Chopper 7HD flew overhead as rescue crews responded to three horses and a llama trapped in floodwaters near 26th and Colorado streets. The crews were able to coax the horses to dry ground, but were unable to get the llama to go with the horses.
RAW VIDEO: RESCUE CREWS GET HORSES, LLAMA TO HIGH GROUND
Rescuers decided to leave the llama, named Gorgeous, inside a barn since it was on high ground.
Flooding began after runoff caused by snow melt and heavy rains led to the nearby Deep River overflowing its banks. The overflowing river sent at least five feet of water into at least 30 homes, including the property where Cheryl Hayes boards the animals that were rescued, including horses and Gorgeous the llama.
"When I came here last night, I was able to drive into the driveway, drive out. When I came here this morning, there was like five feet of water," Hayes said.
"So far we've been doing pretty good bringing them out. There are horses that we got out last night. They were all coming pretty good, once you find the one that leads all the others, they'll follow," said Lake Station Assistant Fire Chief Robert Coleman.
The last time this happened was back in 2008, according to residents who said it was far worse.
"Between the snow and the water, it's not as bad as it was last time and it's supposed to be receding," said Claudia Boyd, the stable owner.
At another farm in Lake Station, Ind., nine horses had to be rescued from flooded stables. The owner said rescue crews had to wade through five feet of water to pull those horses to safety. The horses will stay at a ranch in Hebron.
Meanwhile, people living along the Illinois River finally saw the floodwater start to recede after the river crested overnight.
In Marseilles, nearly 200 families were forced to leave their homes Wednesday after LaSalle County officials called for a mandatory evacuation. Most complied, using pink ribbons outside to let police know they didn't stick around to wait for floodwaters to rush in.
Thursday morning, the mandatory evacuation was lifted and residents were allowed back into their homes.
Jon O'Brien didn't get much sleep Wednesday night, wondering what would happen to home he left behind.
"I mean, we moved everything from the basement upstairs and everything from our bedroom that sits on slab into basically everything in one room up high enough hopefully to where it wouldn't get wet if it did flood," O'Brien said.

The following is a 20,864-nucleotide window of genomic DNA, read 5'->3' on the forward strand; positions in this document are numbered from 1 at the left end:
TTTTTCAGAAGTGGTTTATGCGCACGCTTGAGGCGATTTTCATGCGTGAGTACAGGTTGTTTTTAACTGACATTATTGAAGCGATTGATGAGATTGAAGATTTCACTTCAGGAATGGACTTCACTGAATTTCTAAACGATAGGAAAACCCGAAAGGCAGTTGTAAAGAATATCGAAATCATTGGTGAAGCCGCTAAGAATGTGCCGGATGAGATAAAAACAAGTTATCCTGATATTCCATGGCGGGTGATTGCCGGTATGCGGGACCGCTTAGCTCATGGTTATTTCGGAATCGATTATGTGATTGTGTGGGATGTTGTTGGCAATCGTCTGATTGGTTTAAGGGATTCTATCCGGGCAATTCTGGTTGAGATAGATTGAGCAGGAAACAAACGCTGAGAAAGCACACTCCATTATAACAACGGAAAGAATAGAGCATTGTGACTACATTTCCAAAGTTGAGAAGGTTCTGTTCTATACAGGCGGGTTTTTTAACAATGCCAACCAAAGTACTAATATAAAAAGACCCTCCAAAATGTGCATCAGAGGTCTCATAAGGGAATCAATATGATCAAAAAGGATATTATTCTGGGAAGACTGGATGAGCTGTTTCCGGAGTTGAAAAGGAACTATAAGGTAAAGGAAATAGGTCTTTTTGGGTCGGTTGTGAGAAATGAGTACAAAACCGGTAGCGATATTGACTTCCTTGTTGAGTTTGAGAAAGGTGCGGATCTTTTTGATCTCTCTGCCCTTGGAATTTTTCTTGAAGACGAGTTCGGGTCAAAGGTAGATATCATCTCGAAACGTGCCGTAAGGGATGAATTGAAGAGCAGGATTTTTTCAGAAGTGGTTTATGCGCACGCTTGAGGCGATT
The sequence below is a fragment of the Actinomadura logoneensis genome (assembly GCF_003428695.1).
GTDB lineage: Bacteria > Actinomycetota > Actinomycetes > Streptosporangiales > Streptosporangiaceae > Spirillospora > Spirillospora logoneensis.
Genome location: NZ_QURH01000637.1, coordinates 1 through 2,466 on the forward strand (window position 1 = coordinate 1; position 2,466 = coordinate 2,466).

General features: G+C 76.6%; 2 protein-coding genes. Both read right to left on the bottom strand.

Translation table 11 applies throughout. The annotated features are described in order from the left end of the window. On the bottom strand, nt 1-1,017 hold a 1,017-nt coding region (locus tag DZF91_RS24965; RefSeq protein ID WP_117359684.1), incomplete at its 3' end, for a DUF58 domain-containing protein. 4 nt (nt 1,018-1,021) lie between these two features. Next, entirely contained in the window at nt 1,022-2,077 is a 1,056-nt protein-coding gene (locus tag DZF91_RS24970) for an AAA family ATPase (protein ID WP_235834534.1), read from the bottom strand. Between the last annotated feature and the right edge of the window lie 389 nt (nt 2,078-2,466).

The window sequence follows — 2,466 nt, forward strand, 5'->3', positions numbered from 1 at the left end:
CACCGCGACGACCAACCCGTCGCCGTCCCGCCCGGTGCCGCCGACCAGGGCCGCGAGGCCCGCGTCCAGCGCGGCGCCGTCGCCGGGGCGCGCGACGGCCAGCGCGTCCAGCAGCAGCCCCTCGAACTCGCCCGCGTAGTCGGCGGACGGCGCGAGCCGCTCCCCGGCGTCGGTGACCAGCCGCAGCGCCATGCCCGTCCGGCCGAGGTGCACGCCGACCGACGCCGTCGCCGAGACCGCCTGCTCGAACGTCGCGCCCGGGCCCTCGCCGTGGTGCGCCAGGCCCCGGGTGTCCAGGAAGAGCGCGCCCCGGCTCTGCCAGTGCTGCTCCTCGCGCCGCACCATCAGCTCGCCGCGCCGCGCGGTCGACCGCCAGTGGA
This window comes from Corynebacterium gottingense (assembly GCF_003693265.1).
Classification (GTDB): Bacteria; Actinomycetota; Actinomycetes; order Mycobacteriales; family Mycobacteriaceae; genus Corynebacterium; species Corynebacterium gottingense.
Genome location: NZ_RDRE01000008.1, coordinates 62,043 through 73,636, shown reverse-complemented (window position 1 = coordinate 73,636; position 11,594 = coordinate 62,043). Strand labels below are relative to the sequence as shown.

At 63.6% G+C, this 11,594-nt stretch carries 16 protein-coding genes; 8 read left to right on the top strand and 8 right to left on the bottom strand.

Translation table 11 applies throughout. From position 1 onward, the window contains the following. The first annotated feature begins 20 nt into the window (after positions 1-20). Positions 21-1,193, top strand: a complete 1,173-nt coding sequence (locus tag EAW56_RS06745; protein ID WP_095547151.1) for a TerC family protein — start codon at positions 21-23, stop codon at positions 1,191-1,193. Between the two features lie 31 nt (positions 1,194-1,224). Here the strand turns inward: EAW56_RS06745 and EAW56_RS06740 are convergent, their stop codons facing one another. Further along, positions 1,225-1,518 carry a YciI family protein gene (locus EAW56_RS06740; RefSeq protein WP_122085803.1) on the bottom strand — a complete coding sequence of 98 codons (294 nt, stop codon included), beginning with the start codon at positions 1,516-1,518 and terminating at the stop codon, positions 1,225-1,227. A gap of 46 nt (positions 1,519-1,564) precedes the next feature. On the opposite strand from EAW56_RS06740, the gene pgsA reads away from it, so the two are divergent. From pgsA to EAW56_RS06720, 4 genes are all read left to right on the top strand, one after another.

The Illinois River was still raging Thursday, but water levels were going down.
"Everybody's just been unsure for the last 24 hours at what was going to happen and from what I saw everybody came together and helped, each other out," O'Brien said.
The flooding was familiar to residents who lived in Marseilles back in 2013 when a flood wiped out most of the city. Jon O'Brien said at least this time, it's different.
"I feel good about that, real good. It's a relief just knowing this won't happen again like it did in 2013," he said.
A voluntary evacuation is still in effect and those who plan to go back to their homes should be prepared for a future mandatory evacuation.
Meanwhile in the south suburbs, the next challenge will come this weekend when more rain is expected, which could mean more problems for those who already have flooding issues.
Flood Warnings remain in effect for areas near rivers, including in Morris near the Illinois River. In Morris, a pickup truck drove into the water on Pine Bluff Road East of Route 47. Crews in a rescue boat went out to the truck to rescue the stranded driver and were able to get him into a utility truck.
In Dolton, homeowners have a hefty cleanup job ahead after the Little Calumet River crested and floodwaters creeped into people's homes, garages and basements. The flooding got so bad, some residents had no choice but to leave their homes.
"Everything is floating, so everything is at about window sill level floating in the water and it's about maybe an inch under our door knobs," said Casimir Bailey, who had to evacuate her home early Wednesday morning.
"As long as we don't get any more rain or any more slushy snow like we've had before, we'll probably be ok, just gotta keep our fingers crossed," said Kim Grice, whose home flooded.
In Kankakee, the sheriff was urging people to stay away from high water. Thursday morning, most area rivers have already crested, which means homeowners in the south suburbs can expect to see water levels drop.
Some roads are still closed, including 143rd Street between Creek Crossing Drive and Wolf Road in Orland Park.